They have the formal organisation structure, with departments, functions, sections having a hierarchy of managers and their assistants.
They have teams comprising members who are responsible for completing one entire deliverable product.
All of the managers function on a continuous basis catering to a series of requirements issued by the planning department.
The teams will have all the resources required to finish the jobs.

An assembly of various units of their production forms a products and a variety of such products make up the business of the company.
They have a time schedule within which all the elements of the projects have to be completed.
No particular member or a department or a team is responsible for the completion of any particular product. Their creativity and innovation is in particular respect of their jobs.
There is greater accountability among team members and everyone is responsible for the delivery.
Most of the members do not get exposed to other areas of operations in the organisation. They become specialists and insular.
It is found that a sense of ‘ownership’ of the project motivates team members to be creative, cooperative among them to achieve high productivity.

B. Bottom-up Vs. Top-down estimation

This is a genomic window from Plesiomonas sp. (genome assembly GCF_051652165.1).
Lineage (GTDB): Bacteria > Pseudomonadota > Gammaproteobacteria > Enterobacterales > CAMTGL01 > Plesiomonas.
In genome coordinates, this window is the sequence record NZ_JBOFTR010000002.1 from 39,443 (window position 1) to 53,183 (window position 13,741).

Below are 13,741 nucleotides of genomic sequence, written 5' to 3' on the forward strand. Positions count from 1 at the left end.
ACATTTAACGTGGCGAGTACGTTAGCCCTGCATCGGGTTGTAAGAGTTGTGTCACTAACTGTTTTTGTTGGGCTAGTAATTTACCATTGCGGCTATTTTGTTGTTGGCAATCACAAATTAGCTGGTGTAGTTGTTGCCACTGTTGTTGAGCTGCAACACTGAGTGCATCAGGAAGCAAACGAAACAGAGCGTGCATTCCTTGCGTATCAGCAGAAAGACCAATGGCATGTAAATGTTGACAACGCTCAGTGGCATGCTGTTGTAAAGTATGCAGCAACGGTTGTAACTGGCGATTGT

Estimation Approaches There are two types of estimation approaches:

Bottom up approach

The bottom up approach consists of the following

  • Project manager first divides the product under development into major modules
  • Each module is subdivided into smaller units
  • Project manager defines a standard for manufacturing and self-testing as

    • Identify modules in the system and classify them as simple, medium or complex.
    • As much as possible, use either the provided standard definitions or definitions from past projects
    • If a project specific baseline exists, get the average build effort for simple/medium/complex (S/M/C) programs from the baseline.
    • If a project specific baseline does not exist, use project type, technology, language and other attributes to look for similar projects in process database. Use data from these projects to define the build effort of S/M/C program.
    • If no similar project exist in the process database and no project specific baseline exist refine the estimates based on project specific factors.

Top-Down Approach

The top down approach consists of the following
  • Get the estimate of the total size of the product in function points